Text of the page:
A struggle for food in the woods

A struggle for food in the woods

A struggle for food in the woods

Come rainy season, the original inhabitants of the forests in the district are an isolated lot. The biggest problem they face is in gathering food for the almost six months in a year, June to November, when it rains in this predominantly Malnad district of Kodagu.

The Jenu Kurubas, Yeravas, Soligas and Kudiyas are among the tribal communities that have made the forests here their home from time immemorial.

With not enough stock of raw materials to cook their daily food, many of the tribal people, especially women and children, become malnourished and anaemic. There have been deaths as a result on many occasions. 

It was keeping this in mind that the social welfare department started providing food grains to the forest dwellers, to be used during the wet months, in 2011. Each family of the forest dwellers is provided 15 kg of rice or ragi, two kg of tur dal, two kg of jaggery, one litre of cooking oil, one kg of Bengal Gram and 30 eggs.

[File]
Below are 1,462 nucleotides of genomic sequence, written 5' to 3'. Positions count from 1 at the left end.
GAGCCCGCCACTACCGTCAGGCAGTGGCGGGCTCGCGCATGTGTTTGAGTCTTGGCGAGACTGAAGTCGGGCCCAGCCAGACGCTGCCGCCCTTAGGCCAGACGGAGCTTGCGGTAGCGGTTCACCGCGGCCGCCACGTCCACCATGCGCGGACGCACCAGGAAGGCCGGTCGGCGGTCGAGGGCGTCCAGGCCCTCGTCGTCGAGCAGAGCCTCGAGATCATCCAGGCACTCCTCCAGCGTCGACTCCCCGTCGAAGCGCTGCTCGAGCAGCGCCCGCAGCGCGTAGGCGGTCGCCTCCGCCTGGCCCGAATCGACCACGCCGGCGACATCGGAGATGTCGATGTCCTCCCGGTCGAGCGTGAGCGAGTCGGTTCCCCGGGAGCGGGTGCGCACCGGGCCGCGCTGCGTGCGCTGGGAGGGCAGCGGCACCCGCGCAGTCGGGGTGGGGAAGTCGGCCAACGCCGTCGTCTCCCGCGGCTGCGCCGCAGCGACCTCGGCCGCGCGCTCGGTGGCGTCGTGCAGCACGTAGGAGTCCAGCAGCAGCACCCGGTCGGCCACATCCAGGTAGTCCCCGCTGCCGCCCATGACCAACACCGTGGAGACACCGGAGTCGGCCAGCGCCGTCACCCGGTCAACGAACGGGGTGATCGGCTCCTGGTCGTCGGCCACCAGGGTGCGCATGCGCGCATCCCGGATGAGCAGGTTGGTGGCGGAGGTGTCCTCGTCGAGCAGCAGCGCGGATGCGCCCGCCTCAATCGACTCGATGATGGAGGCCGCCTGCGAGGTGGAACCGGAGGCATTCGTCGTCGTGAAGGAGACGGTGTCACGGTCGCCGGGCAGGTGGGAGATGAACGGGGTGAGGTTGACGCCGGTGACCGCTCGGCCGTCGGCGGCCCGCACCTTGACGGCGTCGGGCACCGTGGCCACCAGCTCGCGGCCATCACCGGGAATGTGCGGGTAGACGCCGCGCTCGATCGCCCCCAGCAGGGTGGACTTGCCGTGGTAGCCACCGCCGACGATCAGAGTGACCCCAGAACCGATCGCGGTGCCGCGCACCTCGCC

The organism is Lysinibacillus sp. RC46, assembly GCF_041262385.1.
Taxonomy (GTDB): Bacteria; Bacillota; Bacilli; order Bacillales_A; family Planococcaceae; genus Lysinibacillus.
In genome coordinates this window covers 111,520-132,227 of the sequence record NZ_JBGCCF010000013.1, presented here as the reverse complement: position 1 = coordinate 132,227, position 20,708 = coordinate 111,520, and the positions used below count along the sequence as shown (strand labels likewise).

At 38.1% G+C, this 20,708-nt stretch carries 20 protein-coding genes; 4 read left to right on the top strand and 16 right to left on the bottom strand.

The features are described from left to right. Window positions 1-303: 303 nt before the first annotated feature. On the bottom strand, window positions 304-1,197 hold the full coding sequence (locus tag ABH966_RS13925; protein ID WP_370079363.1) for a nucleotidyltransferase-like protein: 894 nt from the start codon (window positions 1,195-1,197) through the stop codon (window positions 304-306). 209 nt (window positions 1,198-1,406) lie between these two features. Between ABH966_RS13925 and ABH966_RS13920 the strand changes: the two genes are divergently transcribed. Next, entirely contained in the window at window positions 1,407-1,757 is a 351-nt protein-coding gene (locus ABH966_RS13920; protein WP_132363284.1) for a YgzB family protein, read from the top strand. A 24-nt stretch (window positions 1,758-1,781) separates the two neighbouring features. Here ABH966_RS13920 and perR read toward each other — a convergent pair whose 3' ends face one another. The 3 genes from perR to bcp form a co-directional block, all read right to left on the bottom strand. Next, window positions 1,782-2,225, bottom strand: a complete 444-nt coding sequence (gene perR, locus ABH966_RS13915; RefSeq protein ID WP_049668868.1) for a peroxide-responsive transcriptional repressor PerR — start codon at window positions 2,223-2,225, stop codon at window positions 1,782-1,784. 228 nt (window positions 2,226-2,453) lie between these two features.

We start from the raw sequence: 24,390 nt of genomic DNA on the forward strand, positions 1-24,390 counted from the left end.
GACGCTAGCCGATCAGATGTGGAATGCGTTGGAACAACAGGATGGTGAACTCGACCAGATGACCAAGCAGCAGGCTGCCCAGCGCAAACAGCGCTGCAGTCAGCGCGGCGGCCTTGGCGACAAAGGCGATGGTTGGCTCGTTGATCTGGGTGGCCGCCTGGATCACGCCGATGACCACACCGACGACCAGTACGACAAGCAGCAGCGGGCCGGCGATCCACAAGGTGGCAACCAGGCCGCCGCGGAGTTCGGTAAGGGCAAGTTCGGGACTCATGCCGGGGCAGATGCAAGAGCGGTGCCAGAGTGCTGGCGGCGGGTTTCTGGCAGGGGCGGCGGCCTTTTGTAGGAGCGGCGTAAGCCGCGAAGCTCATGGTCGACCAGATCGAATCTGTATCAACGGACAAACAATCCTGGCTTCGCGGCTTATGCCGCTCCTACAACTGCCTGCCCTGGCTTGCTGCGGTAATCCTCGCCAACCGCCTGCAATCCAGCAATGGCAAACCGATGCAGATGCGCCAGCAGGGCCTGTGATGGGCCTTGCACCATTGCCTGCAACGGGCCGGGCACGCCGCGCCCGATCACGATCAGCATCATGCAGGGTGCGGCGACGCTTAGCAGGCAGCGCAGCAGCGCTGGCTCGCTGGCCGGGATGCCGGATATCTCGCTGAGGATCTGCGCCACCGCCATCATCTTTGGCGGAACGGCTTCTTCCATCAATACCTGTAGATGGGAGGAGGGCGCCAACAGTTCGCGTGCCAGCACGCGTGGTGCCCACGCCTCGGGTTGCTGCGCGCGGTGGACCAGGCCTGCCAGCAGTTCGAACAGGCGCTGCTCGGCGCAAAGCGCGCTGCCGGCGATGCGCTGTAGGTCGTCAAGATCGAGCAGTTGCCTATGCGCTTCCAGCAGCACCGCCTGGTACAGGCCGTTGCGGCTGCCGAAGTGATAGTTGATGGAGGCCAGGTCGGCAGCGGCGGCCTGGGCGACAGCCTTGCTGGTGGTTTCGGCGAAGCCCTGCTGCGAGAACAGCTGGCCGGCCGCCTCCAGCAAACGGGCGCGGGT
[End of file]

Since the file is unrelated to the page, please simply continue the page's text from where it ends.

But what creates problems for the district administration every year, more so this time, is that the tribals are not decided on their choice of food grain till almost the last minute. While sometimes they seek rice, they prefer wheat at other times. Therefore, the scheme, which normally begins in June, has not taken off even in July this year.

A total of 7,500 families benefit from this scheme every year. This comes to 11.25 quintals of rice or ragi each month. It is indeed a humongous task for the authorities to arrange for food grains of such huge quantity.

In the first year of the scheme, the beneficiaries sought rice and got it. In the subsequent year 2012, their demand was for ragi and it was granted. The district administration had decided to supply ragi in February-March this year. But some families preferred rice instead of ragi.

Deputy Commissioner (DC) N V Prasad then directed the anganwadi workers that they conduct a survey and report what each of the families wants.

A majority of the families chose rice. Even before the officials could decide on what food grain to supply and call for tenders, the urban local body polls and Assembly elections put paid to the efforts.

With the elections over, the confusion over the preference of food grains has hit the implementation of the scheme, overseen by the co-ordinating officer of the comprehensive tribal development project. The deputy commissioner heads the implementation committee at the district level.

Deputy Commissioner Prasad said he had brought the new demand of the tribals to the notice of the government and the future step would follow its directions.

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